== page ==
Overview

Coldharbour Mill Working Wool Museum in Devon has an experienced and active Board of Trustees of the  registered charity , who are  also the Board of Directors of Coldharbour Mill Trust Ltd, a company limited by guarantee.

The Board sets the overall direction of the organisation and ensures that it works in an ethical and financially sound manner to deliver its Objects: (a) to provide for the advancement of public education, in particular in the woollen industry, by the provision of a public working museum, (b) to preserve Coldharbour Mill for the public benefit as a building of historic and architectural value.
A recent substantive HLF grant kick-started an ambitious long-term Development Plan, aiming to establish our Museum as premier textile heritage centre in SW UK.

We’re looking to recruit trustees with experience and expertise primarily in business/finance management, marketing/events management/PR, fund-raising/income generation/grant-seeking, heritage management/museum development, building project management, also in retail, catering, law, textile production/engineering, education.

By providing encouragement and leadership, you will help determine our strategic direction by advising and recommending creative solutions to issues.

A Trustee Role Description is available on request.  If you would be interested in sharing your skills, and can devote a few hours per month for Board and committee meetings, and some additional time to contribute your expertise and knowledge to the management and development of this Museum, we would love to hear from you. To apply, please supply a letter of interest and a CV.

Tagged as: charity trustee

About Coldharbour Mill Trust Ltd

Established in 1982 in an 18th century former spinning mill, this small independent Museum relies chiefly on donations, grants and self-generated income from admissions and events. Our USP is that visitors see yarn and textile production on vintage machinery, also the factory's original power sources - water and steam.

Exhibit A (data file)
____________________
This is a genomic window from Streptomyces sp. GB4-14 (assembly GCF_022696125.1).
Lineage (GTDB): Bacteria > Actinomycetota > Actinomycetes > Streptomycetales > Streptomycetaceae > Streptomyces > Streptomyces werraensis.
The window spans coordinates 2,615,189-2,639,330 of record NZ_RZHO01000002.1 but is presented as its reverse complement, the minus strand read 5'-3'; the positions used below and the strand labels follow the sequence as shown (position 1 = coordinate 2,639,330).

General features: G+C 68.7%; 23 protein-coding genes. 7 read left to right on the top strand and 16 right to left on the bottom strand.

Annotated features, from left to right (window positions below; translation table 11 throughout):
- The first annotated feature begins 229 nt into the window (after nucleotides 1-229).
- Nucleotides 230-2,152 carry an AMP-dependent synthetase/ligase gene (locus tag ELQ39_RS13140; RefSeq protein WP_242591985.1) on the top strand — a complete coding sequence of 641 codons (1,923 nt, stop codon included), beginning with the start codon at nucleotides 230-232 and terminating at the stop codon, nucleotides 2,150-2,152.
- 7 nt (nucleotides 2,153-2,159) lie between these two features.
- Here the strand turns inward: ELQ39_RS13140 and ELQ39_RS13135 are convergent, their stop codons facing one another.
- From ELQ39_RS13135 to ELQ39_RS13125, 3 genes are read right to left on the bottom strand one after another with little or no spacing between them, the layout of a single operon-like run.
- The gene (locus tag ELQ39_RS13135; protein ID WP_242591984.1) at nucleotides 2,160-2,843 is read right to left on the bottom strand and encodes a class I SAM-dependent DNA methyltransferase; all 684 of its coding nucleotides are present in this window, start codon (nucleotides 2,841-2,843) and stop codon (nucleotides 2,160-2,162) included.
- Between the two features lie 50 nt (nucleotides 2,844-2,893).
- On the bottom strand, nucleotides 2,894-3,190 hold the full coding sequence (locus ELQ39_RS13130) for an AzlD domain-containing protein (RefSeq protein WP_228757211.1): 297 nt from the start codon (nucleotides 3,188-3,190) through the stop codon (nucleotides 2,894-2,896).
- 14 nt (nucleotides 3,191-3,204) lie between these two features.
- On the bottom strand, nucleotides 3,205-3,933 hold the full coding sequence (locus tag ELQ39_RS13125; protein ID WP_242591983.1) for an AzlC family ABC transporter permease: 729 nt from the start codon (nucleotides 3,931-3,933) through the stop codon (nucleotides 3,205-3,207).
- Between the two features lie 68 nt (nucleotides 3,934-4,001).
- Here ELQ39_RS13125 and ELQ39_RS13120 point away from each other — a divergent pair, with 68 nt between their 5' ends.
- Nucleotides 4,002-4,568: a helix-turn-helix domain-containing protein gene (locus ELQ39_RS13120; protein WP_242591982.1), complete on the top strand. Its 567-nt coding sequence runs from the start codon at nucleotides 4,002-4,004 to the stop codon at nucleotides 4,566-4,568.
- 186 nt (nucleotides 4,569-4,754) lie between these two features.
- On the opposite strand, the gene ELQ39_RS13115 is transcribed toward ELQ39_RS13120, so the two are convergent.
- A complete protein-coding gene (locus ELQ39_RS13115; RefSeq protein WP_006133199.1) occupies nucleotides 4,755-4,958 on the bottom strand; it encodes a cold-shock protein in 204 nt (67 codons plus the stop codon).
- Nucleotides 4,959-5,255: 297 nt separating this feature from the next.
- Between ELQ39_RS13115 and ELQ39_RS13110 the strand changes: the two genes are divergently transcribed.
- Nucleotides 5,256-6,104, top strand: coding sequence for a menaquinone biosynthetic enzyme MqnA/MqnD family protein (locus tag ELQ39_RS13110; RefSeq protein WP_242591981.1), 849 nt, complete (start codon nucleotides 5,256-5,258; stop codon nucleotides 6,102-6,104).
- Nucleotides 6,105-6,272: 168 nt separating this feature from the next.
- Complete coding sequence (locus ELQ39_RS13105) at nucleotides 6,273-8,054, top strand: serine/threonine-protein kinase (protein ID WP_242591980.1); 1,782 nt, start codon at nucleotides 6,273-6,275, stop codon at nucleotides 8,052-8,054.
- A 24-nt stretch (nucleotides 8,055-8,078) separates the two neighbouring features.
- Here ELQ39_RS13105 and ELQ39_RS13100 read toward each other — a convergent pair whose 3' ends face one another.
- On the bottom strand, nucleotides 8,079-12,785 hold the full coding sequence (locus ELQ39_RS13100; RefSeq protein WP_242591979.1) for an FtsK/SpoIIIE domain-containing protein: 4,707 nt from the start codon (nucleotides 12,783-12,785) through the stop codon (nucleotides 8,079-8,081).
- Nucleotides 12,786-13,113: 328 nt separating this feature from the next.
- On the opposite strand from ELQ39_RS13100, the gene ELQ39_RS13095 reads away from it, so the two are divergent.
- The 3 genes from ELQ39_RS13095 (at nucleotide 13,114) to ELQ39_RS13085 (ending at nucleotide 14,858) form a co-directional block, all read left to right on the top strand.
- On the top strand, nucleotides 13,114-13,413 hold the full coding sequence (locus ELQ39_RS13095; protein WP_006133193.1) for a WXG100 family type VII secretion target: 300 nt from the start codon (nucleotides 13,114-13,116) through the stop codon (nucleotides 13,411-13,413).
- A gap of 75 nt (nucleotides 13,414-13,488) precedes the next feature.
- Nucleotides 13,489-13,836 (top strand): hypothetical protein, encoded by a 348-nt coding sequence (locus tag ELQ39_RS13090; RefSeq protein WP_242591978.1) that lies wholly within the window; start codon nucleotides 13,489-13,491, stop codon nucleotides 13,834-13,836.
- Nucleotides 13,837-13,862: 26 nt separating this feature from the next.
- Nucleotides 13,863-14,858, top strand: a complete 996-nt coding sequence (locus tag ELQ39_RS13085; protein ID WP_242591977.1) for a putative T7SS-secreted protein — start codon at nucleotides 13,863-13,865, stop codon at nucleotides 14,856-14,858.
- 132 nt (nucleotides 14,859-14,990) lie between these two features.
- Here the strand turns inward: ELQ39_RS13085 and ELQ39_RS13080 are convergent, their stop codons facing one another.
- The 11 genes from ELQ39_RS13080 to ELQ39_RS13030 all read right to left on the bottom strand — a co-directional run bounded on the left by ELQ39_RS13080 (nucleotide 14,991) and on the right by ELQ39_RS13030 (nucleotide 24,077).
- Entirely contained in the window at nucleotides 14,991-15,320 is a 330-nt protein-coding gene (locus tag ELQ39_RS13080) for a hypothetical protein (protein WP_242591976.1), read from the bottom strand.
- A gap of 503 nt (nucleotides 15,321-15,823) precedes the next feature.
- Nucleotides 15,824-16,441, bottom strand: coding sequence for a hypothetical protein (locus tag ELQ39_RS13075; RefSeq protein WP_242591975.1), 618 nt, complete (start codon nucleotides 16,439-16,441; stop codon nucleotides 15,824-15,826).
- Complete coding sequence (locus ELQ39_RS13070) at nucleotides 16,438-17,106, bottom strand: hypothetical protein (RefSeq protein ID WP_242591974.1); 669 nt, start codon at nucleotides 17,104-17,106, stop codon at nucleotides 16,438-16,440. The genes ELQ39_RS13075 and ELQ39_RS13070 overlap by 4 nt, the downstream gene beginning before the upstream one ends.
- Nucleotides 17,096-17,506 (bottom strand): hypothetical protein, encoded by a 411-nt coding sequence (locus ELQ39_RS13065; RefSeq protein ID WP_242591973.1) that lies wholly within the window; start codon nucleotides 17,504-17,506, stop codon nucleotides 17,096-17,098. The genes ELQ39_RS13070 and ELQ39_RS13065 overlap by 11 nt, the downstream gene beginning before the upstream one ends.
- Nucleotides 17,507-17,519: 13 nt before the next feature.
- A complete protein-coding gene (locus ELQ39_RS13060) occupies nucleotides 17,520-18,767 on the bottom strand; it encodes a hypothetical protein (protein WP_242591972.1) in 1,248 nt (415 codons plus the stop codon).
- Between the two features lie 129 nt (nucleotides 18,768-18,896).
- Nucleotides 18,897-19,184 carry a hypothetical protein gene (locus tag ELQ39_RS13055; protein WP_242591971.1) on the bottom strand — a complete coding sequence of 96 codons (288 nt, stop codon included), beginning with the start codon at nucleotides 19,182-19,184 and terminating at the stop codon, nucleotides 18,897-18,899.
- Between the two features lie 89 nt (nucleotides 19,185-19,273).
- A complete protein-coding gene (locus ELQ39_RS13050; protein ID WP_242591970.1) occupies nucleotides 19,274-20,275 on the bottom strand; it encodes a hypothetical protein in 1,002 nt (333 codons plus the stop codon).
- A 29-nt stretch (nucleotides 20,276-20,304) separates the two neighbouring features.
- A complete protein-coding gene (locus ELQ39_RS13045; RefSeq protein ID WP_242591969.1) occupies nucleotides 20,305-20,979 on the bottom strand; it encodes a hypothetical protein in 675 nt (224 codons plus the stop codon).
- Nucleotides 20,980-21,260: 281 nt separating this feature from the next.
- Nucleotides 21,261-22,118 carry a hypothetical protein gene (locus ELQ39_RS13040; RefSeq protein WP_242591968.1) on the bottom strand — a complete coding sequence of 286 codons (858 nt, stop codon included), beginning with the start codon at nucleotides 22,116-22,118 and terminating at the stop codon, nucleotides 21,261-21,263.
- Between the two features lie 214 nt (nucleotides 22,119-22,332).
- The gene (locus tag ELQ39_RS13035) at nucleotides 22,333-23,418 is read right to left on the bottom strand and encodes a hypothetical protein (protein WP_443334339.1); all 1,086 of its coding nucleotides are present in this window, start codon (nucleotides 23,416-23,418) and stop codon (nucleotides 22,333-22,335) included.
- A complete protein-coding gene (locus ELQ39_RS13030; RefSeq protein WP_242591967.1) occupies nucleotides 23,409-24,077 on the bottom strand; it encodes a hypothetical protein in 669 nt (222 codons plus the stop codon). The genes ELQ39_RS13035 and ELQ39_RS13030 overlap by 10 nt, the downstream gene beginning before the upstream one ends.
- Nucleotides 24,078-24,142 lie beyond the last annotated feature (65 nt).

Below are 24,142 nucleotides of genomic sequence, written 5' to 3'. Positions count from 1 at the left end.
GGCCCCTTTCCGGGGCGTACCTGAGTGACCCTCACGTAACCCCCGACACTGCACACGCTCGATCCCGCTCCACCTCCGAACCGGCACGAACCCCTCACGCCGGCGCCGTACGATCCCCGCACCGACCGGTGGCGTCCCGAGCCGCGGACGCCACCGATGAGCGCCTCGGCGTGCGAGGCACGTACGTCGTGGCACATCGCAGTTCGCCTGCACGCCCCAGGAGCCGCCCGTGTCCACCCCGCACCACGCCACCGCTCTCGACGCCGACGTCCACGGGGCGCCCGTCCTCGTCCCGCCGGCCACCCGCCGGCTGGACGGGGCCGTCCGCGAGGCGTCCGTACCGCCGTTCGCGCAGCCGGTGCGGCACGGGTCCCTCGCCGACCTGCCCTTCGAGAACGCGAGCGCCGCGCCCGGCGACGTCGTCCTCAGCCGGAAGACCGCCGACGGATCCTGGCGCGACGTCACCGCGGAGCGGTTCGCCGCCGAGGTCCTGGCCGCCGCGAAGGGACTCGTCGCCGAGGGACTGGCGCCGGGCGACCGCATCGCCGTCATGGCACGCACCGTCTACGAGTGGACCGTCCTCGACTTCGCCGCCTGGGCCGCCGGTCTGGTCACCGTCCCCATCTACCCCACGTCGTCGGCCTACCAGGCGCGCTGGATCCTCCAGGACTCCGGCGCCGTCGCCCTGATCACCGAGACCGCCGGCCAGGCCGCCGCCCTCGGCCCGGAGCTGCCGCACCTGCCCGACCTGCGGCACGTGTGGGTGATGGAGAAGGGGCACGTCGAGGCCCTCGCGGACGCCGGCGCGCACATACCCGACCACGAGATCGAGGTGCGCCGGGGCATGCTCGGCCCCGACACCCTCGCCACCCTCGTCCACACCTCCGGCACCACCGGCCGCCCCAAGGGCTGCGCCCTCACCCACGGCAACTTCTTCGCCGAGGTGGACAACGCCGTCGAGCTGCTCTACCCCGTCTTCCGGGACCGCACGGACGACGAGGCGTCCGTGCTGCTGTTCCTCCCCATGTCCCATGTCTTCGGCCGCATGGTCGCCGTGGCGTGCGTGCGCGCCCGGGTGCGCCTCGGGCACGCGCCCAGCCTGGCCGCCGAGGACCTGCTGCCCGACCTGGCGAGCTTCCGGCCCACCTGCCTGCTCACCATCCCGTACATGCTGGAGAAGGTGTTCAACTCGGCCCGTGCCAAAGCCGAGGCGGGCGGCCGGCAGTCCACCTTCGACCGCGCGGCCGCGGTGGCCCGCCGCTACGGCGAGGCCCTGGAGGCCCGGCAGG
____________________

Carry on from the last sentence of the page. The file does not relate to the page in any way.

Coldharbour Mill is highly important in the history of the textile trade in the South West.
English Heritage has reported that Coldharbour Mill is probably ‘one of the best preserved textile mill complexes in the country’, thus categorising the Mill as of national importance. As such Coldharbour Mill is a rare survival which deserves to be celebrated as part of this nation’s proud industrial heritage.

The grade II* listed Mill - the last surviving example of its kind in the West Country - dates back to the early 18th century. From the early 19th century it was a major part of the most important local employer, the Quaker Fox Brothers, producing high quality woollen yarn for their weaving mill in nearby Wellington. The factory was closed by Fox Brothers in 198o and the Mill, with one of the largest water wheels in the south of the country, was then rescued by a new Trust formed by the local community.

The Mill is both a rare example of surviving Georgian industrial architecture, and a microcosm of the Industrial Revolution. It has examples of all the power sources employed at various times (water, steam, gas and electricity) as well as working textile machinery dating back to the 19th century, which demonstrate the processes of spinning wool fibres into yarn, and yarn into woven fabrics (both yarn and fabrics are sold in the Mill shop). These highlight the role of the Fox Brothers company in bringing new inventions and employment to the South West. The company played a significant role in the national textile industry for two centuries and in the 20th century provided fabric for uniforms for the Armed Forces during both World Wars, examples of which are on display. The Museum provides a fascinating insight into Victorian mill conditions and how Quaker attitudes influenced the treatment and welfare of mill employees, many of whom were children.

Coldharbour Mill is precious to the local community - many local residents used to work in the factory before it closed, and they and their families have continued to support the Working Mill Museum /Mill/ and its work in a variety of ways.

When the Fox Bros factory closed in 1980, the Trust was set up as a registered charity to ensure the preservation of buildings of historic and architectural value, which are grade II* listed, and to demonstrate some of the factory operations and display textile-related equipment and artefacts of historical interest. In addition to its attraction to visitors as a working museum, it provides a very well regarded, and much used, educational resource for local schools and colleges. It is now Coldharbour Mill Trust Ltd, a company limited by guarantee, as well as a registered charity.